Flourishing
March 2, 2021

Do We have to be Growing to Flourish?

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This year we have had quite a discussion among staff and some pastors surrounding the Ministry Information Form that we ask each of our churches to fill out and submit annually. This form has some standard questions such as numbers of current covenant partners, updated contacts for various ministry areas such as students or missions, as well as financial information to help calculate denominational support. In addition, there are questions related to metrics that have traditionally been associated with flourishing, such as average worship attendance. Obviously, including worship attendance on a 2020 Ministry Information Form provides meaningless information! Either numbers would be significantly lower because physical attendance has obviously diminished or numbers would be artificially higher simply because online views are often higher than normal. Using these numbers compared to previous years would be comparing apples and oranges. Our current reality raises questions that we have been talking about for years but is now more pressing than ever before. “What is flourishing – and how do you know if you are flourishing?”

Let drill down into two deeper questions that are at the heart of these questions. First, “Do you have to be growing in order to be flourishing?” This is a challenging and understandable question because we often talk about growth or decline in comparison to worship attendance and numbers of people who come to faith. We talk about these numbers in overall statistics but also as individual churches. Even at our recent Virtual National Gathering, I did an interview with Rev. Jerry Fourroux where we talked about his church in transformation and how (pre-Covid) he had experienced his attendance grow from 140 to 180.  

On the one hand, I agree with Paul Borden (who leads our transformation cohorts) that healthy things grow and multiply. I think it is clear from Scripture that the goal of the church is to make a greater quantity AND quality of disciples. If this type of growth is not happening over time, it would be hard to say that the church is flourishing.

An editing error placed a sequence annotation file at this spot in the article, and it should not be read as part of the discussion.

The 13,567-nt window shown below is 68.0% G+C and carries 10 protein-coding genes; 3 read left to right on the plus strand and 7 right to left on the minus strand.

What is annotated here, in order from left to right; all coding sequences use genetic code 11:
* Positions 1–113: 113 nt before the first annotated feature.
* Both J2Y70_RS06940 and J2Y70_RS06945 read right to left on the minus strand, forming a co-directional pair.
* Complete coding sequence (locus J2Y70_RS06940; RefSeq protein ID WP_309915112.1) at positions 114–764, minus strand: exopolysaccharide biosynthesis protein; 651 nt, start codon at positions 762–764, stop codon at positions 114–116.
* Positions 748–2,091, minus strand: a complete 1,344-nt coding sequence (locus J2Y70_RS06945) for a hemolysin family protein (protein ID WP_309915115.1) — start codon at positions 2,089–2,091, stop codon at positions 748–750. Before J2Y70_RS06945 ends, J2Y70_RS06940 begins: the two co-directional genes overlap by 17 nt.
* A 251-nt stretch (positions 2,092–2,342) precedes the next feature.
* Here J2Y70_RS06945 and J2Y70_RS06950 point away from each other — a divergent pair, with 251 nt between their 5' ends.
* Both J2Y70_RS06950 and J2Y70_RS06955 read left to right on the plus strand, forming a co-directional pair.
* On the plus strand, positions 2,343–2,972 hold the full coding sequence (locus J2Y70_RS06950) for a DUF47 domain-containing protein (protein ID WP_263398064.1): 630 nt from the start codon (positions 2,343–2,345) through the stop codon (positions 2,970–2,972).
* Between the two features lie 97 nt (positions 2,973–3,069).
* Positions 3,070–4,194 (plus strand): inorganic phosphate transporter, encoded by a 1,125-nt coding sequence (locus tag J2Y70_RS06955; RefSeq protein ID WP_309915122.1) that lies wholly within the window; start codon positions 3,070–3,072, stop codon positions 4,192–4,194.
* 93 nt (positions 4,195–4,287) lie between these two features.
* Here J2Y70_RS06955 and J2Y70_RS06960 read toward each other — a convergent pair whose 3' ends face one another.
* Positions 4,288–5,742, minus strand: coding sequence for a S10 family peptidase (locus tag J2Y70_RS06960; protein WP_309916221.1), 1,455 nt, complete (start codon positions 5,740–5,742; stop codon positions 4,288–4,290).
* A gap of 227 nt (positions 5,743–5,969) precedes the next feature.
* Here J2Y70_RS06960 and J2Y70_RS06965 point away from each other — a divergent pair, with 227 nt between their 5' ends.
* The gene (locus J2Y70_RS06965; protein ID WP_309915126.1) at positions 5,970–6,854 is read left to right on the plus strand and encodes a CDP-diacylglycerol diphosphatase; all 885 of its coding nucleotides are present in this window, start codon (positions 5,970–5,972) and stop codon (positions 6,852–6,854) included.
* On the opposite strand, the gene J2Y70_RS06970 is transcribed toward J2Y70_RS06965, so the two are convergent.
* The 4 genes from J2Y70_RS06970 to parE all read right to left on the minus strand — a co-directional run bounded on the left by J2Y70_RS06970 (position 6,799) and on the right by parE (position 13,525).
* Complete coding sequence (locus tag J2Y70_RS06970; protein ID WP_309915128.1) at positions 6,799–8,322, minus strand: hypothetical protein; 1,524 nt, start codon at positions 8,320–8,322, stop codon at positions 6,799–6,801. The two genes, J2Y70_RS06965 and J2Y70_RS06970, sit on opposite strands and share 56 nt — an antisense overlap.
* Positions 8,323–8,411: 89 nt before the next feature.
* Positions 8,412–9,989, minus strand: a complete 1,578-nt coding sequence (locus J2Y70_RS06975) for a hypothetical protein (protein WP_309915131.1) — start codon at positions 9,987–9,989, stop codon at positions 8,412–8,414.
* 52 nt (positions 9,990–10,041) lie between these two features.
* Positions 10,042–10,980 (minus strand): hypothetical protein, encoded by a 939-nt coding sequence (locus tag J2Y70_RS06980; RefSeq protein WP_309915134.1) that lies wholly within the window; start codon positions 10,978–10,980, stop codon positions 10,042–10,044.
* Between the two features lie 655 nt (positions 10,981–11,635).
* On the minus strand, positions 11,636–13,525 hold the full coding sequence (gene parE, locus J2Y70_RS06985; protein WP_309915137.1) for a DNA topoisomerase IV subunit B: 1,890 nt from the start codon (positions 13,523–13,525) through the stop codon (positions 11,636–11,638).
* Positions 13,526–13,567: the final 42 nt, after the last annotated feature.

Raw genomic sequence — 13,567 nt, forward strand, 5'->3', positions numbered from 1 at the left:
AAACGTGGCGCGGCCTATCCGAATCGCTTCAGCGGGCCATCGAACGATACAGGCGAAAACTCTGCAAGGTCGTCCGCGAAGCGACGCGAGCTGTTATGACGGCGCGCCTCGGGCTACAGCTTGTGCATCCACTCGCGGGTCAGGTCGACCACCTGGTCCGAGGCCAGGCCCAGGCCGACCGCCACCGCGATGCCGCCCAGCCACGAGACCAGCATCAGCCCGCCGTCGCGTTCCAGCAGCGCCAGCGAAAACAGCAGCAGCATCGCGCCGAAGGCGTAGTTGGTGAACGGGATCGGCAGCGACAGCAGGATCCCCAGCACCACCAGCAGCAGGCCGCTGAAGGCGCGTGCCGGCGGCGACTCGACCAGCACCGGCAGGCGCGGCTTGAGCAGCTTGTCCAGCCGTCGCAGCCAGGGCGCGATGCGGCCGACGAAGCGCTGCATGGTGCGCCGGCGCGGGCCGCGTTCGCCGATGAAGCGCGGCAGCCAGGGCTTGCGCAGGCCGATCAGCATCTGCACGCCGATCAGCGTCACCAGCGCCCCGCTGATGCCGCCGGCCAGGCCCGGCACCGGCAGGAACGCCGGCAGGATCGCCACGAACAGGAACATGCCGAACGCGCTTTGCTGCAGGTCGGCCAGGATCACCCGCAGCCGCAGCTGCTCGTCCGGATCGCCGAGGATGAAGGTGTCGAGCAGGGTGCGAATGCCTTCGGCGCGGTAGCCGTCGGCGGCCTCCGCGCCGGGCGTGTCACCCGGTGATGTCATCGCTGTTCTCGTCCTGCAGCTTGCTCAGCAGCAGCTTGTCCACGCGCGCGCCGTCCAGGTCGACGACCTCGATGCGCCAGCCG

At the same time, there are seasons where pruning takes place. There are times when even Jesus makes the call to discipleship and people who had been following Him walk away. It makes me think of Middle Church in Mount Pleasant, PA. You may recall Pastor Linda Snyder who shared at our 2018 National Gathering. Middle made significant changes to the ministry of the church during their transformation process and lost 25% of their people. However, they ended up reaching over a dozen new people for Christ and strengthening the discipleship of their current covenant partners. So while worship attendance was down for a couple of years, I would have said they were flourishing! By the way, Linda has announced her retirement and the church is looking for their next pastor to continue their trajectory of transformation and flourishing! Check out their job description here

COVID certainly has also been a season of pruning for many. No doubt there will be people who won’t return to worship or other ministries as a result of the pandemic. It has definitely been harder in this season to build or grow relationships with those who don’t know Jesus and especially to introduce them to the Good News. As a result, I don’t think numerical growth is as important of an indicator in flourishing right now.